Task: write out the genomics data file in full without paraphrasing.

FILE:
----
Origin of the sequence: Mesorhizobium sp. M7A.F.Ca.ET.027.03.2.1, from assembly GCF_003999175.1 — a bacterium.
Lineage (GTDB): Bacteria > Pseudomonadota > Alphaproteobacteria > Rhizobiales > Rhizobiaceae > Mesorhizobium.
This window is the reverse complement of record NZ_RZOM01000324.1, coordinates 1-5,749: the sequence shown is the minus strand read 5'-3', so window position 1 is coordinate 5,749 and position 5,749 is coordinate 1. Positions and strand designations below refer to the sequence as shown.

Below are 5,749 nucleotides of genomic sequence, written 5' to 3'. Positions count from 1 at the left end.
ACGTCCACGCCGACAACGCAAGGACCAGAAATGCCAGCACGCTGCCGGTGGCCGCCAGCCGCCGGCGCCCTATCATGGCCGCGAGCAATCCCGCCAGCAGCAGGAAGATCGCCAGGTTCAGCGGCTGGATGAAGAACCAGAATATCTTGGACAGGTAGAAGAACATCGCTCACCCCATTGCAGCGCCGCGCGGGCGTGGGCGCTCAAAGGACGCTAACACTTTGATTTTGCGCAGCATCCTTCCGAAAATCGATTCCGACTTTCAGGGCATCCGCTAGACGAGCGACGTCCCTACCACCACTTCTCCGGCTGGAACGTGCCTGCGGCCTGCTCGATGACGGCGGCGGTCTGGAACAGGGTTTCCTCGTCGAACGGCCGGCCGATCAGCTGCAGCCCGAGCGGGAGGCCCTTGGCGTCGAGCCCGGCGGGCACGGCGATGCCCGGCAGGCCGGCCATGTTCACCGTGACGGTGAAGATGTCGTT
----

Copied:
Origin of the sequence: Mesorhizobium sp. M7A.F.Ca.ET.027.03.2.1, from assembly GCF_003999175.1 — a bacterium.
Lineage (GTDB): Bacteria > Pseudomonadota > Alphaproteobacteria > Rhizobiales > Rhizobiaceae > Mesorhizobium.
This window is the reverse complement of record NZ_RZOM01000324.1, coordinates 1-5,749: the sequence shown is the minus strand read 5'-3', so window position 1 is coordinate 5,749 and position 5,749 is coordinate 1. Positions and strand designations below refer to the sequence as shown.

Below are 5,749 nucleotides of genomic sequence, written 5' to 3'. Positions count from 1 at the left end.
ACGTCCACGCCGACAACGCAAGGACCAGAAATGCCAGCACGCTGCCGGTGGCCGCCAGCCGCCGGCGCCCTATCATGGCCGCGAGCAATCCCGCCAGCAGCAGGAAGATCGCCAGGTTCAGCGGCTGGATGAAGAACCAGAATATCTTGGACAGGTAGAAGAACATCGCTCACCCCATTGCAGCGCCGCGCGGGCGTGGGCGCTCAAAGGACGCTAACACTTTGATTTTGCGCAGCATCCTTCCGAAAATCGATTCCGACTTTCAGGGCATCCGCTAGACGAGCGACGTCCCTACCACCACTTCTCCGGCTGGAACGTGCCTGCGGCCTGCTCGATGACGGCGGCGGTCTGGAACAGGGTTTCCTCGTCGAACGGCCGGCCGATCAGCTGCAGCCCGAGCGGGAGGCCCTTGGCGTCGAGCCCGGCGGGCACGGCGATGCCCGGCAGGCCGGCCATGTTCACCGTGACGGTGAAGATGTCGTT